When deciding to move forward with a market research study, one of the first decisions to be made is who should be included to fillthe study. Sometimes companies make the assumption that only customers need to participate, and therefore recruiting should be a breeze.
We have a few responses to this assumption. First, the scope of the study will determine if it’s appropriate to include only existing customers, a random sampling from the general population, or a mix of the two. Second, even if you’re recruiting from an existing customer database doesn’t mean that recruiting will be any easier.
Finding potential study participants is only half of the job of the recruiter. The other half involves managing schedules, handling no-shows, and paying incentives for completed participation. Multiply this across multiple participants and it is quickly evident why qualitative research companies outsource recruiting to nationwide research recruiters.
Let’s take a look at when it makes sense to recruit your own customers. In next week’s blog we’ll explore when you should recruit external participants.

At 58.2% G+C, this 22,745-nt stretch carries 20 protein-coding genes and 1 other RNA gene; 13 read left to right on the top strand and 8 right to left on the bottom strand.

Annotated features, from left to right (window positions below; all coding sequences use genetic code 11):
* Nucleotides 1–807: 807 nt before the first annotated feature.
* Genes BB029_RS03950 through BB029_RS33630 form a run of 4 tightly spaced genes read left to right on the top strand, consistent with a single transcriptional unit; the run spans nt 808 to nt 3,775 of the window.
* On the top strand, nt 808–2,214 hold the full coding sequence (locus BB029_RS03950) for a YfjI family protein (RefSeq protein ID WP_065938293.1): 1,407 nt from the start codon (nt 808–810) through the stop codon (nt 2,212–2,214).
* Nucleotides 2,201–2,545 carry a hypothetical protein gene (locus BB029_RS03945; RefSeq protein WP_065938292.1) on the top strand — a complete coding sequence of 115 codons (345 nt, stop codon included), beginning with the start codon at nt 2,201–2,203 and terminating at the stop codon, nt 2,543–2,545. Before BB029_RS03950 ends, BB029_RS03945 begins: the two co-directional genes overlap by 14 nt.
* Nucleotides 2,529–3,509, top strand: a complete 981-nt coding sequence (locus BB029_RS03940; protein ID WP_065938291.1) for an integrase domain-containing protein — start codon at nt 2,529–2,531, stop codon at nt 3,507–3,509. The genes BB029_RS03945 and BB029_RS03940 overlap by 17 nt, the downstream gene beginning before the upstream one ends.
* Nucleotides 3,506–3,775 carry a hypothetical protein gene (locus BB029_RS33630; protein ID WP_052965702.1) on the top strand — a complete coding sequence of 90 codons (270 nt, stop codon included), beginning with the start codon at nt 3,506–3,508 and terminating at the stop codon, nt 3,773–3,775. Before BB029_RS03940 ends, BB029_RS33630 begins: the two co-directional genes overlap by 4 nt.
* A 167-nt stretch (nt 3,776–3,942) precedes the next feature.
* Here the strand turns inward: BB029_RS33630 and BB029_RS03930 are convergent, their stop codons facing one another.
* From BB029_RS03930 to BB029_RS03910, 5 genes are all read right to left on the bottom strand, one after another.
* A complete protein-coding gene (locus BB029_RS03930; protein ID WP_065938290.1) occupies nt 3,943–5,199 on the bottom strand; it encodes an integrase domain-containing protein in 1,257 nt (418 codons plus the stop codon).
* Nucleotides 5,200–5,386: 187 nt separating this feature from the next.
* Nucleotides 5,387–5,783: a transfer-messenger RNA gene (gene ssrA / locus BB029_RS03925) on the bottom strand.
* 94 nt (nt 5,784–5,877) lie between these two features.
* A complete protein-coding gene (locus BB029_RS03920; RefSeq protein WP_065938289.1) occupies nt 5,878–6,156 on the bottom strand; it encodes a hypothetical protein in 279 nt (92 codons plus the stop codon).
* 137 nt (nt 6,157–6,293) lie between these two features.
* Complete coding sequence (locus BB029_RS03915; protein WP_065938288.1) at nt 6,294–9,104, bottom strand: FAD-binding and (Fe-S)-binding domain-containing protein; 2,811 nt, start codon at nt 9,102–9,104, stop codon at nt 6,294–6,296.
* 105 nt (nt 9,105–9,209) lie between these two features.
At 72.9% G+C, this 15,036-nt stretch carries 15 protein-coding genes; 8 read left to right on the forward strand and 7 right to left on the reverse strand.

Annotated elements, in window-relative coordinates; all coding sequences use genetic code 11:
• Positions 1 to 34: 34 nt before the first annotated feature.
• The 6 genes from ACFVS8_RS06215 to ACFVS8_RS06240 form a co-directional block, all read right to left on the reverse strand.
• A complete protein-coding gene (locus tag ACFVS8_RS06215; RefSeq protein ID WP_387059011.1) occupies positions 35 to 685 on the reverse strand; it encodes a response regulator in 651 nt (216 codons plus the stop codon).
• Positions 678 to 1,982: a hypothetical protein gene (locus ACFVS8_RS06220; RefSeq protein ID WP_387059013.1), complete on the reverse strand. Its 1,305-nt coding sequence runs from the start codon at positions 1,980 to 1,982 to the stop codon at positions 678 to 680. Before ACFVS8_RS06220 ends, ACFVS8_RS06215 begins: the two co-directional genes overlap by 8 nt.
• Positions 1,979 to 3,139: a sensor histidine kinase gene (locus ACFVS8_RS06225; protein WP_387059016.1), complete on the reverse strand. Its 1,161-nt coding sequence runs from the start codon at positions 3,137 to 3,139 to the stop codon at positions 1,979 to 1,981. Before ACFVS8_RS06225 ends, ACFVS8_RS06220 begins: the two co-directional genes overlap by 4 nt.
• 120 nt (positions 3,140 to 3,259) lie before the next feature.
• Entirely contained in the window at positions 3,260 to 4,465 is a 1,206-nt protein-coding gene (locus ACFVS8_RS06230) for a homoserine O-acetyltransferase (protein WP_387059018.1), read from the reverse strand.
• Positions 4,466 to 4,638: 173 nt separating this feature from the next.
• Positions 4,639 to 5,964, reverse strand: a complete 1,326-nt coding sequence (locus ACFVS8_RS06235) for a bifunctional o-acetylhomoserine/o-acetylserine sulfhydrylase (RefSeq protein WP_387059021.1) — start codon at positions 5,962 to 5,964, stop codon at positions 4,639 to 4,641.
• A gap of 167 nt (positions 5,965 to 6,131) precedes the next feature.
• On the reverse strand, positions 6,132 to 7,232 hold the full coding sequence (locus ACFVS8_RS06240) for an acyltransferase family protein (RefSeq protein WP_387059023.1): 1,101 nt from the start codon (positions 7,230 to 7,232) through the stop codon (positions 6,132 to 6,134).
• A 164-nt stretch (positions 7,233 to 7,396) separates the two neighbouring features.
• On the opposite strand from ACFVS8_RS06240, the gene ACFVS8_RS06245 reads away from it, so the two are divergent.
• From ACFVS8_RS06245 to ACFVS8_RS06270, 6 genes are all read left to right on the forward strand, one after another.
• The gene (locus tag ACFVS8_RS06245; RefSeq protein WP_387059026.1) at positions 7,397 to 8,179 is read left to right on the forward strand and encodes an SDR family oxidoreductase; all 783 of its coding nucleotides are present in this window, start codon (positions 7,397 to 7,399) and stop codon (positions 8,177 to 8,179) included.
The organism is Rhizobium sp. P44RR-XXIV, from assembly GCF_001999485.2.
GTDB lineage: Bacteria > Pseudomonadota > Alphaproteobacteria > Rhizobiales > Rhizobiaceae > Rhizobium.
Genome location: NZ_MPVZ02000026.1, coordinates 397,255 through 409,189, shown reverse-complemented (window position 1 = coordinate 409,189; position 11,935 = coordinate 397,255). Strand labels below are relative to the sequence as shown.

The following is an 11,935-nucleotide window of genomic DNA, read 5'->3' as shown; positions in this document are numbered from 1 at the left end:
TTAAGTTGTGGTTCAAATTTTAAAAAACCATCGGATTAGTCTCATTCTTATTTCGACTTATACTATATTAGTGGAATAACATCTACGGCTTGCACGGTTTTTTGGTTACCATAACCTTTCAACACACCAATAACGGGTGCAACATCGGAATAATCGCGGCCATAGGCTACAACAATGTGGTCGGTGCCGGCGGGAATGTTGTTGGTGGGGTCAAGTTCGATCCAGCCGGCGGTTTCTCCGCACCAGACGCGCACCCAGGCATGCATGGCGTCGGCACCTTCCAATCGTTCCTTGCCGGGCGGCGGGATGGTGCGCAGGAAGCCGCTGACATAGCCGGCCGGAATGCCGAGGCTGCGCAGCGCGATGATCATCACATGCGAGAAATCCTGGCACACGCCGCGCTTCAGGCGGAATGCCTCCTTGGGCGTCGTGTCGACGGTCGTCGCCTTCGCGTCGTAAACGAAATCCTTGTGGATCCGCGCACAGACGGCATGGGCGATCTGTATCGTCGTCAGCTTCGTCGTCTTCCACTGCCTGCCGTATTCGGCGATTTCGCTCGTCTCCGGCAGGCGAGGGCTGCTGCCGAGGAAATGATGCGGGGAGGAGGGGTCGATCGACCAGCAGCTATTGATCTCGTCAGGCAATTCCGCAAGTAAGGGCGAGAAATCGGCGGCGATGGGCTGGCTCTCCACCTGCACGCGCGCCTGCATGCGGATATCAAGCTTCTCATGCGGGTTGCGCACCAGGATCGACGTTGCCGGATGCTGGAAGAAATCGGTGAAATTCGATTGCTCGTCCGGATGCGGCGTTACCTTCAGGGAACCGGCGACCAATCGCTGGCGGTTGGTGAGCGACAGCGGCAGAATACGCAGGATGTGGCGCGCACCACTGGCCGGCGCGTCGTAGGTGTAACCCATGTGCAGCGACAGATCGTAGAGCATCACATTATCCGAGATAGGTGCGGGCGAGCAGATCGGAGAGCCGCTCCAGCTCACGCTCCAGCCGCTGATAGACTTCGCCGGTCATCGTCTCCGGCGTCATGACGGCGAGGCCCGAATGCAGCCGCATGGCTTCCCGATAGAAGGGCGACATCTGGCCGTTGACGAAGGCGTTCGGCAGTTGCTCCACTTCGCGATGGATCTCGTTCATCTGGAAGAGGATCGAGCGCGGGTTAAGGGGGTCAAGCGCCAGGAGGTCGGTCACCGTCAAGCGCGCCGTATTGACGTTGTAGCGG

When to recruit from your own customer database
- If your research study requires familiarity and/or a comprehensive understanding or experience with your product or service
- You’re upgrading or updating an existing product or service
- You’re upgrading or changing usability functions and want to test the changes with customers familiar with your existing platform
- You want to probe the limits of loyalty from existing customers (for example, how much can you raise prices before your customers look for alternatives.)
If recruiting from your own customer database makes sense for the objective of your study, then you’re well on your way down the recruiting road. Keep in mind that just because you have a loyal customer base doesn’t mean they want to participate in a market research study. Recruiting still requires sensitivity and knowing how to sort through your database so you end up with a group of participants that meets the demographic and psychographic parameters of your study.
Another pro-tip when recruiting from a customer database is you’ll still need to offer some sort of incentive to encourage participation. Participants may respond to a discount for your product or service, but you can’t go wrong offering a cash incentive. Cash is king.
If your study includes recruiting from your customer database, you’re off to a good start with recruiting, but still a long ways off from the finish line. A screening guide when sorting through potential candidates will help weed out the casual customer from the loyal customer, in addition to ensuring you recruit a representative cross-section of your customer base.